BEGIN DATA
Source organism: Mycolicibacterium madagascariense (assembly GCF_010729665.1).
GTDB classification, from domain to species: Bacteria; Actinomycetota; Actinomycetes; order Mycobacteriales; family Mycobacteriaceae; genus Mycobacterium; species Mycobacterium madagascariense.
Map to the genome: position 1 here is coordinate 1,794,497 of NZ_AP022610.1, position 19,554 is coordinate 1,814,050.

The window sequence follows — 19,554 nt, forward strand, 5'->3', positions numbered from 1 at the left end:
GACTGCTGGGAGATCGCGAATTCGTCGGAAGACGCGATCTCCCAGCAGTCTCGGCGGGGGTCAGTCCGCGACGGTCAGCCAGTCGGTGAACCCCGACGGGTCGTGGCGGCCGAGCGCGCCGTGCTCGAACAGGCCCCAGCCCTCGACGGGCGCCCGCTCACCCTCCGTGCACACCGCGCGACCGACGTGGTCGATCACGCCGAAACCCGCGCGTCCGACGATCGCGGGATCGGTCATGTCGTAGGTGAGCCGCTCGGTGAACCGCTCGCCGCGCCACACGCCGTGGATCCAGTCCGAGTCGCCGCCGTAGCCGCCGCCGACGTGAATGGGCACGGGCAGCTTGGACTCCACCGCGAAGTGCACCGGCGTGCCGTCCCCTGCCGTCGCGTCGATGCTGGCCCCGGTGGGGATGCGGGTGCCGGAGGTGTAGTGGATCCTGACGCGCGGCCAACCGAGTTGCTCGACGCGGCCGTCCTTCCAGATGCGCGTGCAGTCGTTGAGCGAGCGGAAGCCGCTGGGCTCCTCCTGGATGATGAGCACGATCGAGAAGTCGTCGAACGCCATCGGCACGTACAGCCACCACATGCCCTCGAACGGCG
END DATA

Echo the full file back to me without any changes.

Source organism: Mycolicibacterium madagascariense (assembly GCF_010729665.1).
GTDB classification, from domain to species: Bacteria; Actinomycetota; Actinomycetes; order Mycobacteriales; family Mycobacteriaceae; genus Mycobacterium; species Mycobacterium madagascariense.
Map to the genome: position 1 here is coordinate 1,794,497 of NZ_AP022610.1, position 19,554 is coordinate 1,814,050.

The window sequence follows — 19,554 nt, forward strand, 5'->3', positions numbered from 1 at the left end:
GACTGCTGGGAGATCGCGAATTCGTCGGAAGACGCGATCTCCCAGCAGTCTCGGCGGGGGTCAGTCCGCGACGGTCAGCCAGTCGGTGAACCCCGACGGGTCGTGGCGGCCGAGCGCGCCGTGCTCGAACAGGCCCCAGCCCTCGACGGGCGCCCGCTCACCCTCCGTGCACACCGCGCGACCGACGTGGTCGATCACGCCGAAACCCGCGCGTCCGACGATCGCGGGATCGGTCATGTCGTAGGTGAGCCGCTCGGTGAACCGCTCGCCGCGCCACACGCCGTGGATCCAGTCCGAGTCGCCGCCGTAGCCGCCGCCGACGTGAATGGGCACGGGCAGCTTGGACTCCACCGCGAAGTGCACCGGCGTGCCGTCCCCTGCCGTCGCGTCGATGCTGGCCCCGGTGGGGATGCGGGTGCCGGAGGTGTAGTGGATCCTGACGCGCGGCCAACCGAGTTGCTCGACGCGGCCGTCCTTCCAGATGCGCGTGCAGTCGTTGAGCGAGCGGAAGCCGCTGGGCTCCTCCTGGATGATGAGCACGATCGAGAAGTCGTCGAACGCCATCGGCACGTACAGCCACCACATGCCCTCGAACGGCG